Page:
Looking at Linsanity and a recent Detroit example

The news all over ESPN and the internet as a whole has been New York Knicks Jeremy Lin, undrafted point guard from Harvard.  Lin has started four games during the Knicks current five-game win streak and has averaged 28.3 points and 8.3 assists.

Lin has not only become a phenomenon in New York, but has become the world’s fastest growing brand becoming worth $14 million according to Forbes. Since February 4th, Lin’s #17 jersey is the biggest seller in the NBA and in a seven-day stretch was mentioned 140K times on Twitter.

He scored 109 points, which is more points than any player in the history of the league since the NBA/ABA merger in 1976-77.  But all of this attention and growth has come from only five games played and four games started.  Time will tell if Lin will be able to continue his success throughout the season.

All of this talk of a fast-start, coming out of nowhere story made me think back to the last time a firestorm like Lin took over Detroit sent me back to the 2006 Tigers season and a first-baseman named Chris Shelton.

Shelton was drafted out of the University of Utah in the 33rd round by the Pittsburgh Pirates but was never able to make the 40-man roster.  In 2004, the Tigers drafted Shelton in the Rule 5 draft and he was apart of the 25-man major league roster because of it.  He played sparingly that season appearing in 27 games with 56 plate appearances.

In 2005, Shelton played in 107 games in Detroit and batted .299 with 18 home runs and 59 RBI’s.  He wasn’t really expected to play a huge role in the 2006 season but the way he started it was Lin-like.

In the first 13 games of the 2006 season, Shelton hit nine home runs and became the fastest American League history and the fourth player in history to hit at least nine home runs in the teams first 13 games.

For the week of April 3, 2006 Shelton was named the American League player of the week with five home runs in the teams first four games.  He was the first player to do so since Barry Bonds in 2002.  Shelton himself was shocked by his start:

I’ve hit relatively like this during the course of a week, but not power-wise.  It’s kind of overwhelming. I can’t believe I’m hitting home runs as regularly as I am… I’m not going up there trying to hit home runs. The power part is kind of shocking. It’s kind of surprising.

Shelton helped lead the Tigers to a 5-0 start, a first since 1985, and even manager Jim Leyland was puzzled by his start:

That’s as good as it gets on the teams I’ve managed.  I just want to get base hits. He’s swinging the bat and it goes over the fence. I don’t know how that works.

This is an excerpt from the Detroit Tigers website:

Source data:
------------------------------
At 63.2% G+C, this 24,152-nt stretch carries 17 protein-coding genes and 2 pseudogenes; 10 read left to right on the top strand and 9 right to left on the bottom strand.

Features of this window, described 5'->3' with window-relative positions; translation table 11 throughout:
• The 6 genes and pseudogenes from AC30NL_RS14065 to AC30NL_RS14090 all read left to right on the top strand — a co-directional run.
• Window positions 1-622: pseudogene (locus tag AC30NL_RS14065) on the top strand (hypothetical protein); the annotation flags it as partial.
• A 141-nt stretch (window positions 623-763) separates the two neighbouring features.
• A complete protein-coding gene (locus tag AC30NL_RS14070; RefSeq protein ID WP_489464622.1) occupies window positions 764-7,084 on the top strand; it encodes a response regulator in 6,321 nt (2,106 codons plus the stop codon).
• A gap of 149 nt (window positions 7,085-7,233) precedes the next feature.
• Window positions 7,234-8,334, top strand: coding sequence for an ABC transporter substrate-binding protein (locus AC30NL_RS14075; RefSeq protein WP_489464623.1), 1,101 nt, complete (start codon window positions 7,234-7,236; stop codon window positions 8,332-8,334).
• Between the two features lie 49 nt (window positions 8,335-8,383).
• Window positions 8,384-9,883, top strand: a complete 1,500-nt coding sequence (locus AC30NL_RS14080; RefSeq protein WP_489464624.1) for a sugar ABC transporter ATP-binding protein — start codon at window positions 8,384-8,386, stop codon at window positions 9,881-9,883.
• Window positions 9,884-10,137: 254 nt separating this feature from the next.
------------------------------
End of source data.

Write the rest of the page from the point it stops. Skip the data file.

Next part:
Shelton, 25, batted .583 in the first six games of the 2006 season while leading the league with 14 hits, nine RBIs, a 1.458 slugging percentage and 35 total bases. He also posted a .615 on-base percentage with seven runs scored, two triples and two doubles. On April 3, in his first career Opening Day start at first, Shelton connected for two home runs and went 3-for-4 in Detroit’s win at Kansas City.

Unfortunately for Shelton the power and consistency did not last throughout the season and he was designated to Triple-A Toledo after the Tigers acquired Sean Casey in a trade-deadline deal.  Going in to the 2007 season, Shelton and Marcus Thames were in a battle for the last spot on the Tigers roster, which was won by Thames, and Shelton went back to Triple-A.

Later that season the Tigers traded Shelton to the Texas Rangers for Freddy Guzman but in 2008 was sent back to the minors.  During the 2008 season Shelton jumped from the majors and minors and became a free agent after the season.  Shelton then signed with the Mariners and again bounced between the majors and Triple-A and again became a free agent after the season.

In 2009 Shelton signed a minor league contract with the Houston Astros and spent the entire season in the minors before again becoming a free agent.  The New York Mets signed him in 2011 and again he was in the minors all season and is currently a free agent.

What does the story of Chris Shelton mean?  Well it depends, it shows what could happen to Jeremy Lin if he is only a flash-in-the-pan type player.  One day Lin and Shelton were on top of the sports world, and now one of them is only associated with the league as the answer to a trivia question.

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